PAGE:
Make sure your dog is ready for the RV trip too!

So you want to take your dog RVing? Well, there can’t be that much to it, right? Just load the dog in the truck or RV and head out.

Well, not quite. In fact, thousands of dogs end up lost, dead, or in shelters each year, merely because the owners never dreamed their dog would get hurt or become lost while on a trip. To avoid making a statistic of your dog, you need to ask yourself a few simple questions while preparing for the camping trip.

1. Does my dog have proper identification? Keeping proper ID on your dog will ensure that you will be contacted if he is somehow lost during your travels.

2. Is the correct phone number on his tags? Make sure you provide a proper cell phone number on your dog’s tags. If you are traveling, your home phone number won’t do much good.

3. Do I have his rabies certificate with me?  Some campgrounds and border crossings require a recent rabies certificate. So, don’t get caught empty-handed – bring along your dog’s rabies certificate.

4. Do I have a digital photo of my dog, in case he gets lost? When your dog gets lost, time is of the essence. If you bring a digital photo of your dog, you can rush to the nearest FedEx Office (formerly Kinko’s) to print up some copies.

5. Have I properly researched the environment where we will be camping? In other words, are there rattlesnakes, bears, water hazards, etc.? When you take your dog to a new environment, he will be unaware of the dangers that exist. You need to be aware of these hazards ahead of time.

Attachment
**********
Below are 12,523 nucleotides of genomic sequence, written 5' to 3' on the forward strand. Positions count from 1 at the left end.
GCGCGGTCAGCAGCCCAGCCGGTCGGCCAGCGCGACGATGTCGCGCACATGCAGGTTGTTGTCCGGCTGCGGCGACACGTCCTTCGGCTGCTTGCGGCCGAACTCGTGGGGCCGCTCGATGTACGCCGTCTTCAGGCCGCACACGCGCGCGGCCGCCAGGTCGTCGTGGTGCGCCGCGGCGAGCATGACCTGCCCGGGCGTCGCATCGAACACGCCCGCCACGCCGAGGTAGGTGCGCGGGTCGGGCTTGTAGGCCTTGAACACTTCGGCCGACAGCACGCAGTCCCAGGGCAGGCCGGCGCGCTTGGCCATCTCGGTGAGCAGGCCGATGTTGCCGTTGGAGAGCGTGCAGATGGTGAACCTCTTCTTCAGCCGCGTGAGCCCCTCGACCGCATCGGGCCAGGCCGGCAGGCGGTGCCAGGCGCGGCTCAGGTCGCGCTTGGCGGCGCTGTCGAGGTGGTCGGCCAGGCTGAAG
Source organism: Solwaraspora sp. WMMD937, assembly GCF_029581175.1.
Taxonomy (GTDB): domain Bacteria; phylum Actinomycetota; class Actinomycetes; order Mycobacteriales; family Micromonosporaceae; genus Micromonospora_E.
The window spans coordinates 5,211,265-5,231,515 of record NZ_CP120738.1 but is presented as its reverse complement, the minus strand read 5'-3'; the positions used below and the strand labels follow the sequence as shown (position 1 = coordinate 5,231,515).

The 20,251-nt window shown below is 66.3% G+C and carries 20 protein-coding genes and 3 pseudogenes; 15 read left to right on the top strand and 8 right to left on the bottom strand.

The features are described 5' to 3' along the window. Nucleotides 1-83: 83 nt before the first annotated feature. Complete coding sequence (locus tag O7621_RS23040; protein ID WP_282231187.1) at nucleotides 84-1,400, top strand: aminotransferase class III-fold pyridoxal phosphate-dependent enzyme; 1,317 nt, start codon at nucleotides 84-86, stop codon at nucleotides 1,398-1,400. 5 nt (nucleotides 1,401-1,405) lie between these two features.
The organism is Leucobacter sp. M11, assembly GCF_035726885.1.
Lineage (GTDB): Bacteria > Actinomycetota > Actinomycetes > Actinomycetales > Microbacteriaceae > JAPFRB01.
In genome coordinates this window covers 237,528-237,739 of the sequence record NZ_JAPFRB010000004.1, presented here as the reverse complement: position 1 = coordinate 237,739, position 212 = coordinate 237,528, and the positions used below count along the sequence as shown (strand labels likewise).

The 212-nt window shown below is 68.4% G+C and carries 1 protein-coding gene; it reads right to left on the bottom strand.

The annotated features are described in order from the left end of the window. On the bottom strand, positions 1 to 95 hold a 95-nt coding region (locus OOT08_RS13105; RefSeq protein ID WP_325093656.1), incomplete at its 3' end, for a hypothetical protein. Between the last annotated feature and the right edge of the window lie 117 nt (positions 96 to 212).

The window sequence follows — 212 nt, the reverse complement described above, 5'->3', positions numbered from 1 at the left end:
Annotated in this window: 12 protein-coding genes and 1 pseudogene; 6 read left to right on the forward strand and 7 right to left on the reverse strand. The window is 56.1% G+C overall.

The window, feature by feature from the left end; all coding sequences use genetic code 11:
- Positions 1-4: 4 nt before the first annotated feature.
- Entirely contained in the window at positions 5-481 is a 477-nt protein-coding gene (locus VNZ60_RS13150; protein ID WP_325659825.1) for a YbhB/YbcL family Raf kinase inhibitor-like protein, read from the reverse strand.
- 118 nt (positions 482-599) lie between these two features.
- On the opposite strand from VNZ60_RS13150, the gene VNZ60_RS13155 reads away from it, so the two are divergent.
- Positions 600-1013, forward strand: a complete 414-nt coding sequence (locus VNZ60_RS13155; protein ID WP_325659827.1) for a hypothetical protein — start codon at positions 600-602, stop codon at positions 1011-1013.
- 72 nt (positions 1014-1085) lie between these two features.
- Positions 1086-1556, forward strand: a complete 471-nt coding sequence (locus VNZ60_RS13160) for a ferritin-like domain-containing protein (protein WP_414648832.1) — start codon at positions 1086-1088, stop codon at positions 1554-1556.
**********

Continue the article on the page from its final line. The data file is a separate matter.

6. Do I have a way to contain my dog so there is NO chance he can get loose? Either use a strong chain or a pen that your dog can’t get out of – no matter what. Never let your dog loose in a strange environment.

7. Did I bring his medications, toys, food and bed? Don’t forget these basics!

8. Have I researched the name of the nearest emergency veterinarian hospital and created a map with specific directions from the campground? Use the Internet or directory assistance to locate the nearest 24-hour emergency animal hospital nearest to where you will be camping. Once an emergency happens, you will be too scared and excited to do this calmly. If your dog gets hit by a car or bitten by a snake, every minute counts.

9. Have I prepared an information card to include in my car? Make a little card with your name, the name, address and phone number of where you are camping, and a listing of your pets. Put an emergency contact name and number. If you are hurt or unconscious and in the hospital for a while, then this card will allow someone to know where your pets are.

These nine simple preparations can make the difference between a great vacation with your dog and a nightmare. Only you can make sure you keep your dogs safe and sound. And, if the worst happens, you will not have to waste precious moments getting the name of the nearest emergency vet. Instead, you can be calmly driving there, using the map you created before you left for camping!

D√

 

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